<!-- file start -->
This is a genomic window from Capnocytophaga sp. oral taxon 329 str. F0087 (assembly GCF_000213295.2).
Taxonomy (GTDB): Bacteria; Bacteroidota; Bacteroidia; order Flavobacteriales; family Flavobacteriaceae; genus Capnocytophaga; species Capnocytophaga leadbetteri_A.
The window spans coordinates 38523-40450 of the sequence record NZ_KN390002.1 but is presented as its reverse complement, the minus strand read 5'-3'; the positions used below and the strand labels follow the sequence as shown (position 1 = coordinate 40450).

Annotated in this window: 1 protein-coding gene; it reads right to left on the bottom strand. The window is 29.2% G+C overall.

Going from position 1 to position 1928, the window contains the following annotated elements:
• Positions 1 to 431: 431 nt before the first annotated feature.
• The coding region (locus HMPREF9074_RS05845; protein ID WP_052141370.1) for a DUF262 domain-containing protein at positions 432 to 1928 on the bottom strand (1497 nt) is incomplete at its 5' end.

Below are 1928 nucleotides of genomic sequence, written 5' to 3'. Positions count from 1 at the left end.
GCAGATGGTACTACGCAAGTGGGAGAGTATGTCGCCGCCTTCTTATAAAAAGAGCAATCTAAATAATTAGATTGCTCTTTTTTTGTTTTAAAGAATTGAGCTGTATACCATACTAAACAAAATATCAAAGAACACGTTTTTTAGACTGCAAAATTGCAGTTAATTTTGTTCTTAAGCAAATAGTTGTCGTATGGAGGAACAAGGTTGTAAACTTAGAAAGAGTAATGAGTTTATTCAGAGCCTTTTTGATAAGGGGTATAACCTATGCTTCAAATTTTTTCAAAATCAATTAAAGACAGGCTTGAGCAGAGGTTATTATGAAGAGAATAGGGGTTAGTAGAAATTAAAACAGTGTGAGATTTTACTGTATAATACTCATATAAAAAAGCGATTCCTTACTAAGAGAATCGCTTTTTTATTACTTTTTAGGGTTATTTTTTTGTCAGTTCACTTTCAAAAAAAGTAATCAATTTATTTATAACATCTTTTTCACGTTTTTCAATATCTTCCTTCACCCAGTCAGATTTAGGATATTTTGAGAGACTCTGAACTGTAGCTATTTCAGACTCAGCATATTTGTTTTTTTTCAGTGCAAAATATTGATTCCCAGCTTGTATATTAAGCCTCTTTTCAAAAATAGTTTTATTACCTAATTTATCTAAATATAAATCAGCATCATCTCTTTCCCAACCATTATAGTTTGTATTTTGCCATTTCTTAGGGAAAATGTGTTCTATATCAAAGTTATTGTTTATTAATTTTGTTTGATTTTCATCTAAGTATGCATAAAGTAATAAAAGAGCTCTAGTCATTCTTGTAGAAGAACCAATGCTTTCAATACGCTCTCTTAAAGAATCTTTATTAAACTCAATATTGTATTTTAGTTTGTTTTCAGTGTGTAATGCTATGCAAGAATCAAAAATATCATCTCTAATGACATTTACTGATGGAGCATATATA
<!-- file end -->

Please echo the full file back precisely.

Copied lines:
This is a genomic window from Capnocytophaga sp. oral taxon 329 str. F0087 (assembly GCF_000213295.2).
Taxonomy (GTDB): Bacteria; Bacteroidota; Bacteroidia; order Flavobacteriales; family Flavobacteriaceae; genus Capnocytophaga; species Capnocytophaga leadbetteri_A.
The window spans coordinates 38523-40450 of the sequence record NZ_KN390002.1 but is presented as its reverse complement, the minus strand read 5'-3'; the positions used below and the strand labels follow the sequence as shown (position 1 = coordinate 40450).

Annotated in this window: 1 protein-coding gene; it reads right to left on the bottom strand. The window is 29.2% G+C overall.

Going from position 1 to position 1928, the window contains the following annotated elements:
• Positions 1 to 431: 431 nt before the first annotated feature.
• The coding region (locus HMPREF9074_RS05845; protein ID WP_052141370.1) for a DUF262 domain-containing protein at positions 432 to 1928 on the bottom strand (1497 nt) is incomplete at its 5' end.

Below are 1928 nucleotides of genomic sequence, written 5' to 3'. Positions count from 1 at the left end.
GCAGATGGTACTACGCAAGTGGGAGAGTATGTCGCCGCCTTCTTATAAAAAGAGCAATCTAAATAATTAGATTGCTCTTTTTTTGTTTTAAAGAATTGAGCTGTATACCATACTAAACAAAATATCAAAGAACACGTTTTTTAGACTGCAAAATTGCAGTTAATTTTGTTCTTAAGCAAATAGTTGTCGTATGGAGGAACAAGGTTGTAAACTTAGAAAGAGTAATGAGTTTATTCAGAGCCTTTTTGATAAGGGGTATAACCTATGCTTCAAATTTTTTCAAAATCAATTAAAGACAGGCTTGAGCAGAGGTTATTATGAAGAGAATAGGGGTTAGTAGAAATTAAAACAGTGTGAGATTTTACTGTATAATACTCATATAAAAAAGCGATTCCTTACTAAGAGAATCGCTTTTTTATTACTTTTTAGGGTTATTTTTTTGTCAGTTCACTTTCAAAAAAAGTAATCAATTTATTTATAACATCTTTTTCACGTTTTTCAATATCTTCCTTCACCCAGTCAGATTTAGGATATTTTGAGAGACTCTGAACTGTAGCTATTTCAGACTCAGCATATTTGTTTTTTTTCAGTGCAAAATATTGATTCCCAGCTTGTATATTAAGCCTCTTTTCAAAAATAGTTTTATTACCTAATTTATCTAAATATAAATCAGCATCATCTCTTTCCCAACCATTATAGTTTGTATTTTGCCATTTCTTAGGGAAAATGTGTTCTATATCAAAGTTATTGTTTATTAATTTTGTTTGATTTTCATCTAAGTATGCATAAAGTAATAAAAGAGCTCTAGTCATTCTTGTAGAAGAACCAATGCTTTCAATACGCTCTCTTAAAGAATCTTTATTAAACTCAATATTGTATTTTAGTTTGTTTTCAGTGTGTAATGCTATGCAAGAATCAAAAATATCATCTCTAATGACATTTACTGATGGAGCATATATA